Her comments raised eyebrows from online observers, who compared Rice’s answer to that of Richard Nixon’s infamous quip: “When the President does it, that means that it’s not illegal.”

Dean said he found Rice’s comments “surprising” and put her in a legal mire of possible conspiracy.

“She tried to say she didn’t authorize anything, then proceeded to say she did pass orders along to the CIA to engage in torture if it was legal by the standard of the Department of Justice,” Dean said. “This really puts her right in the middle of a common plan, as it’s known in international law, or a conspiracy, as it’s known in American law, and this indeed is a crime. If it indeed happened the way we think it did happen.”

Asked if the comparison between her comments and Nixon’s were fair, Dean said it was “fuzzy.”

“She was obviously trying to extricate herself and keep herself in a safe distance, that she was only operating under some general guidance of the president making things legal,” he said. “So it’s not clear whether this is a full-throated Nixonian-type defense or whether it’s a lot of confusion of the facts and throwing things up there to try to protect herself.”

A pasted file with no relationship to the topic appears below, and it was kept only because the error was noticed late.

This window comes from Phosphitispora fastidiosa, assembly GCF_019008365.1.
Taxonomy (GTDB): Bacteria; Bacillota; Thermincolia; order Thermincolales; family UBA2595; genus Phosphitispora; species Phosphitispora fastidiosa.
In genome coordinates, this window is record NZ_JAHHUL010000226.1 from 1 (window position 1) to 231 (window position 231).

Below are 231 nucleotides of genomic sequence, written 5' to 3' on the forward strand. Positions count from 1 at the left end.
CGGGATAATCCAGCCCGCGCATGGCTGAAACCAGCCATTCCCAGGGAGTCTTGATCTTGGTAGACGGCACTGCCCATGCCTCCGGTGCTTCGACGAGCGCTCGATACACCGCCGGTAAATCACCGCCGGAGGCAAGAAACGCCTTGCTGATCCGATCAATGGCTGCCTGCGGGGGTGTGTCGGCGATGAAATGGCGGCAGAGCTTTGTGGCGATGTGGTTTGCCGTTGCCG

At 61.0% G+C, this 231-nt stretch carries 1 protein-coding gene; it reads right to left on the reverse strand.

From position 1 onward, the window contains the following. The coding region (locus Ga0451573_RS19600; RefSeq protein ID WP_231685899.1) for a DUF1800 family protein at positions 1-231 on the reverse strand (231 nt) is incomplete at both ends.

“These kinds of statements are going to come back and be interesting to any investigator,” he added.

Olbermann asked Dean whether Obama was violating the Geneva Conventions prohibiting torture himself by refusing to prosecute those responsible.

“He is indeed is in violation if the United States does not undertake investigation of this, or ultimately prosecution, if that’s necessary,” Dean asserted. “It’s not only the Geneva Convention, the Convention Against Torture also requires this. There are no exceptions with torture. There are no real things like “torture light.” The world community I think is going to hold the United States responsible, and if we don’t proceed, somebody is going to proceed.”

This video is from MSNBC’s Countdown, broadcast Apr. 30, 2009.

Download video via

This video is from The Young Turks via YouTube, broadcast Apr. 30, 2009.

Download video via

Several typographical errors have been corrected in this version.